The dubiousness of that as evidence for Service’s big conclusion is obvious when the character of the Trilateral Commission, a brainchild of Zbigniew Brzezinski’s, is recognized. But dubious isn’t the word for Service’s acknowledged sources – Lyne from the Foreign Office and the British Embassy in Moscow; Talbott from the State Department; Watanabe from the Japanese Embassy in Moscow. The only thing this troika can be relied upon, then or since,  is to defend their personal and their governments’ joint policy of advancing against the Russian frontier, west and east. The pretence about the Russian understanding of the strategic threat from NATO (and US bases in Japan) is Service’s.

Read how little Service admitted to knowing when he was under oath in the High Court in his second day of testimony, December 5, 2011. “I’m not a business expert,” he confessed to the judge. “I’m not a legal expert… I’m afraid I don’t know any of that information and therefore [sic] I haven’t had a look at it… We know so little in reality about the political and commercial history of the Yeltsin years and even less about those of the Putin years.”


Service testifying under cross-examination by Gillis on December 5, 2011.  By the end of the cross-examination Service was in full denial of his own written evidence. “I think, if I were writing that first report again,  I would have clarified my exposition in the way that I've tried to do in the last five or ten minutes.”

In a British court, on oath, under cross-examination from a skilled lawyer and judge, it turned out there wasn’t much Service had been paid to write down which later he was prepared to swear to be the truth. In this month’s book, has Service calculated that he’s no longer on oath, and that he’s free to publish falsehoods and fabrications so long as he can identify a source for them, other than himself? Here’s a Service sample:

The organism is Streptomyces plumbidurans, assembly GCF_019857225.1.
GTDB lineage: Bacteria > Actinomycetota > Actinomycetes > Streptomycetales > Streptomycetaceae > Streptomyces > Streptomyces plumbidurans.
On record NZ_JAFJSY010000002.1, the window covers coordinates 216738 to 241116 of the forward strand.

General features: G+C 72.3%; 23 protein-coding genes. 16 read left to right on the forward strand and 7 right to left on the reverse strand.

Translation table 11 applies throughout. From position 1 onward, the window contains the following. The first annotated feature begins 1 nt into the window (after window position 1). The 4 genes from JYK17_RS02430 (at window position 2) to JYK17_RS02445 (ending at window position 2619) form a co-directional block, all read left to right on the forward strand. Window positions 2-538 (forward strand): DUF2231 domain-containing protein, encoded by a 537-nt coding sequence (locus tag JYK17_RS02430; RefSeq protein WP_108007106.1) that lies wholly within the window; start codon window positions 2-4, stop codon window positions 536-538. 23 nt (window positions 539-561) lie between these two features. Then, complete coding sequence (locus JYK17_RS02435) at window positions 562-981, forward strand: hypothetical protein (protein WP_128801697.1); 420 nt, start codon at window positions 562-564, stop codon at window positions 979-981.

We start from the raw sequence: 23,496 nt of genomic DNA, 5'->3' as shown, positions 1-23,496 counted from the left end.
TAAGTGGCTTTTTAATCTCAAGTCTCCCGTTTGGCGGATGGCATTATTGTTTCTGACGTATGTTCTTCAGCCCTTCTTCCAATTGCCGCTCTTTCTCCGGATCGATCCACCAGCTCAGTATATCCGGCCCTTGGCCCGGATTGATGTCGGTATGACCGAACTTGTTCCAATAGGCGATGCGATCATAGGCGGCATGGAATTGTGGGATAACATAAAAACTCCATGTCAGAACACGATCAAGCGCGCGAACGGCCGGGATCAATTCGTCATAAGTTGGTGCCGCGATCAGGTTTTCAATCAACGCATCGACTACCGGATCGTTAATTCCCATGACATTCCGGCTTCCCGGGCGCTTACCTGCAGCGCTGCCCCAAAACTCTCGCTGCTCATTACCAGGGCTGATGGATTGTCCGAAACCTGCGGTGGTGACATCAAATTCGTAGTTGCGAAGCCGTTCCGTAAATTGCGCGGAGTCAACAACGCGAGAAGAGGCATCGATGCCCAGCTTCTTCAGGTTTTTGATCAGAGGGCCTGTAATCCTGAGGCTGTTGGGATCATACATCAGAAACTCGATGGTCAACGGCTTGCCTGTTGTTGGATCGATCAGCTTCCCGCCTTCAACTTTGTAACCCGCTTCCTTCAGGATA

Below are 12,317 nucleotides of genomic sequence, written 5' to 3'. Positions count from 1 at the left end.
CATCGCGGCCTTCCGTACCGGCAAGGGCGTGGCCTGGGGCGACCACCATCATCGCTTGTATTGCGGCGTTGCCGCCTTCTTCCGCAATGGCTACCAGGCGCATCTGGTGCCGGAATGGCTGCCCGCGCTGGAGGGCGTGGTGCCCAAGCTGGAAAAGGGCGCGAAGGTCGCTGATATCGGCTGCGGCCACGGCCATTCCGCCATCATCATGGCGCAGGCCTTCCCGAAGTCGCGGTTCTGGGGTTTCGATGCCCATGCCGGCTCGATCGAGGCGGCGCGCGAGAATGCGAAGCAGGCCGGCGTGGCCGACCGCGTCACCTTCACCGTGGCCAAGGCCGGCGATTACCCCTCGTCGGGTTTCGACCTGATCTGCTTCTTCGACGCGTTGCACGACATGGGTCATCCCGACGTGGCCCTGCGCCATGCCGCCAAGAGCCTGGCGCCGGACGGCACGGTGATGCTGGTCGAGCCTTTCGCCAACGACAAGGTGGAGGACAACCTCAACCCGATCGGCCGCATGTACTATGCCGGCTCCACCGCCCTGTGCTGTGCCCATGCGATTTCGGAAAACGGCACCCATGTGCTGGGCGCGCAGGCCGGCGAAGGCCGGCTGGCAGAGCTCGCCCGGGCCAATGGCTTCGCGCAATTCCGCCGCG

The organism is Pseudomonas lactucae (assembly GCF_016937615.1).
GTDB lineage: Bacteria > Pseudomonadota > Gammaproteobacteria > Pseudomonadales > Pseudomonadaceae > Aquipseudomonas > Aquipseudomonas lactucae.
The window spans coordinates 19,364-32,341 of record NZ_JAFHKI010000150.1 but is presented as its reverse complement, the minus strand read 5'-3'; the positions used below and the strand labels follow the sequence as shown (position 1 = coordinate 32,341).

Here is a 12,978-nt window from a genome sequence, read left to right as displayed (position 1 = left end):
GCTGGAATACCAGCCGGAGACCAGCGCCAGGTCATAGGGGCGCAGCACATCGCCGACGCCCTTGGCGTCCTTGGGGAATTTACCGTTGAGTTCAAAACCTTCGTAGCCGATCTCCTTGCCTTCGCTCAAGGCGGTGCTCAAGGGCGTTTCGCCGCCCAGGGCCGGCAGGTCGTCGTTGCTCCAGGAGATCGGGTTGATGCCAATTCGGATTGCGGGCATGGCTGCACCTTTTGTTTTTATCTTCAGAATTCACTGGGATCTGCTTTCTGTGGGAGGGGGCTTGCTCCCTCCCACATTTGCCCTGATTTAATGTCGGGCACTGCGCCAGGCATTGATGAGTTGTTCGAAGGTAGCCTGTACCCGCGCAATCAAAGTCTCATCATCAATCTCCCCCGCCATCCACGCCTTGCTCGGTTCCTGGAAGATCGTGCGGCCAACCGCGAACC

• The murder of journalist Anna Politkovskaya in Moscow in October 2006 may have had “[Putin’s] ultimate approval”. Source: “conclusive evidence has not come to light”. The term “conclusive” is Service’s innuendo.
  • Putin’s wealth “at a staggering $40-50 billion”. Source: “the Panama Papers published in 2016 appear to corroborate”. Qualification: “suspicion is not the same as proof”. Innuendo: “Journalists have been more effective in tracing the source of wealth for his daughters Yekaterina and Maria”. Source: Reuters.
  • The Georgian war of August 2008 was a case of Russian aggression, following Putin’s “ranting…[The Kremlin] wanted to settle accounts with [Georgian President Mikheil] Saakashvili for his drive to become a NATO member, and now he was giving them the excuse they needed.” Source: US Secretary of State Condoleezza Rice.
  • The shooting-down of Malaysia Airlines flight MH17 on July 17, 2014, over eastern Ukraine, by “rebel forces”. Service’s testimony: “the evidence already [July 2017] pointed towards Russian responsibility”. Service’s source: none.
  • Russian interference on the side of the Leave vote in the Brexit referendum of June 23, 2016. “There was well-grounded speculation that the Kremlin had sponsored these efforts”. Service’s source: none cited.
  • The poisoning of Sergei and Yulia Skripal in the UK on March 4, 2018, and the subsequent death of Dawn Sturgess. Putin identified “as having given the order for the attempted murder”. Source: Boris Johnson. Corroborating source: none.